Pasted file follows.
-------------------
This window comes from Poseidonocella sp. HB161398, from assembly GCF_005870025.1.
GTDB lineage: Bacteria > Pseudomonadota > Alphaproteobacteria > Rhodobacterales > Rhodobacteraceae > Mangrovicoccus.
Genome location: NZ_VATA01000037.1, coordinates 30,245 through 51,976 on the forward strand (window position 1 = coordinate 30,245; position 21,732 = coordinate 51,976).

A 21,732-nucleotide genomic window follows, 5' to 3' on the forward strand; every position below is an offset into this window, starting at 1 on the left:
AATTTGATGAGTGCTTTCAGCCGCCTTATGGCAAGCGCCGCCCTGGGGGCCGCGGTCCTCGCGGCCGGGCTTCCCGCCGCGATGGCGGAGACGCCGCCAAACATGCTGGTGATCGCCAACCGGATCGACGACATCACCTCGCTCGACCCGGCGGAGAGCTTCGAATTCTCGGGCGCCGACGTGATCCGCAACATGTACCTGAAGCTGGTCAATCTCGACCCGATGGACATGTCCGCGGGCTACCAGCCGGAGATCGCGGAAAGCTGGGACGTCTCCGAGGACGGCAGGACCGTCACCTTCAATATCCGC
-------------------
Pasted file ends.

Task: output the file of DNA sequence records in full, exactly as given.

This window comes from Poseidonocella sp. HB161398, from assembly GCF_005870025.1.
GTDB lineage: Bacteria > Pseudomonadota > Alphaproteobacteria > Rhodobacterales > Rhodobacteraceae > Mangrovicoccus.
Genome location: NZ_VATA01000037.1, coordinates 30,245 through 51,976 on the forward strand (window position 1 = coordinate 30,245; position 21,732 = coordinate 51,976).

A 21,732-nucleotide genomic window follows, 5' to 3' on the forward strand; every position below is an offset into this window, starting at 1 on the left:
AATTTGATGAGTGCTTTCAGCCGCCTTATGGCAAGCGCCGCCCTGGGGGCCGCGGTCCTCGCGGCCGGGCTTCCCGCCGCGATGGCGGAGACGCCGCCAAACATGCTGGTGATCGCCAACCGGATCGACGACATCACCTCGCTCGACCCGGCGGAGAGCTTCGAATTCTCGGGCGCCGACGTGATCCGCAACATGTACCTGAAGCTGGTCAATCTCGACCCGATGGACATGTCCGCGGGCTACCAGCCGGAGATCGCGGAAAGCTGGGACGTCTCCGAGGACGGCAGGACCGTCACCTTCAATATCCGC